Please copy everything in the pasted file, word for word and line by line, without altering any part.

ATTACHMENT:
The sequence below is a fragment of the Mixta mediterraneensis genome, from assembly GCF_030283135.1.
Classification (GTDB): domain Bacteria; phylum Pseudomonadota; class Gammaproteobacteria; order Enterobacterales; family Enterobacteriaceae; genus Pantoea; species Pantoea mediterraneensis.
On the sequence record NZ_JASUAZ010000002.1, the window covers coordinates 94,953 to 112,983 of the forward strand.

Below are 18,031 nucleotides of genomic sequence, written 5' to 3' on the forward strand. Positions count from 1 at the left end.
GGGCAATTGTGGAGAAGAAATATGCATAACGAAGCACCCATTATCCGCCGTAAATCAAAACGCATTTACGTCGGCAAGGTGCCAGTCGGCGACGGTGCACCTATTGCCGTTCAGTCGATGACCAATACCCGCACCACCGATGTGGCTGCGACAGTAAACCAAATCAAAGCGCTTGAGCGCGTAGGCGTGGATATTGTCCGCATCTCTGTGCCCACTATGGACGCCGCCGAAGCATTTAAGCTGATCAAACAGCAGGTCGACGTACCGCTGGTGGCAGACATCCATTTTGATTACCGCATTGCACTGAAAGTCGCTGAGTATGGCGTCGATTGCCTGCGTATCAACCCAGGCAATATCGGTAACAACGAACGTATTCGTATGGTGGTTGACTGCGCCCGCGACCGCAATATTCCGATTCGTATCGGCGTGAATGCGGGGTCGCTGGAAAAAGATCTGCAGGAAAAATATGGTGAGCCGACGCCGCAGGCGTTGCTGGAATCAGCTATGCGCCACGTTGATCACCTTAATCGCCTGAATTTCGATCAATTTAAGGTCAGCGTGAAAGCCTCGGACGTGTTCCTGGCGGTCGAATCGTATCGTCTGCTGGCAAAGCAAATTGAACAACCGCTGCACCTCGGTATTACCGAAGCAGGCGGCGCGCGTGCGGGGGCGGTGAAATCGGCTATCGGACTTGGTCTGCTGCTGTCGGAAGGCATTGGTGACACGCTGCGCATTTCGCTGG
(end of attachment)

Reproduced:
The sequence below is a fragment of the Mixta mediterraneensis genome, from assembly GCF_030283135.1.
Classification (GTDB): domain Bacteria; phylum Pseudomonadota; class Gammaproteobacteria; order Enterobacterales; family Enterobacteriaceae; genus Pantoea; species Pantoea mediterraneensis.
On the sequence record NZ_JASUAZ010000002.1, the window covers coordinates 94,953 to 112,983 of the forward strand.

Below are 18,031 nucleotides of genomic sequence, written 5' to 3' on the forward strand. Positions count from 1 at the left end.
GGGCAATTGTGGAGAAGAAATATGCATAACGAAGCACCCATTATCCGCCGTAAATCAAAACGCATTTACGTCGGCAAGGTGCCAGTCGGCGACGGTGCACCTATTGCCGTTCAGTCGATGACCAATACCCGCACCACCGATGTGGCTGCGACAGTAAACCAAATCAAAGCGCTTGAGCGCGTAGGCGTGGATATTGTCCGCATCTCTGTGCCCACTATGGACGCCGCCGAAGCATTTAAGCTGATCAAACAGCAGGTCGACGTACCGCTGGTGGCAGACATCCATTTTGATTACCGCATTGCACTGAAAGTCGCTGAGTATGGCGTCGATTGCCTGCGTATCAACCCAGGCAATATCGGTAACAACGAACGTATTCGTATGGTGGTTGACTGCGCCCGCGACCGCAATATTCCGATTCGTATCGGCGTGAATGCGGGGTCGCTGGAAAAAGATCTGCAGGAAAAATATGGTGAGCCGACGCCGCAGGCGTTGCTGGAATCAGCTATGCGCCACGTTGATCACCTTAATCGCCTGAATTTCGATCAATTTAAGGTCAGCGTGAAAGCCTCGGACGTGTTCCTGGCGGTCGAATCGTATCGTCTGCTGGCAAAGCAAATTGAACAACCGCTGCACCTCGGTATTACCGAAGCAGGCGGCGCGCGTGCGGGGGCGGTGAAATCGGCTATCGGACTTGGTCTGCTGCTGTCGGAAGGCATTGGTGACACGCTGCGCATTTCGCTGG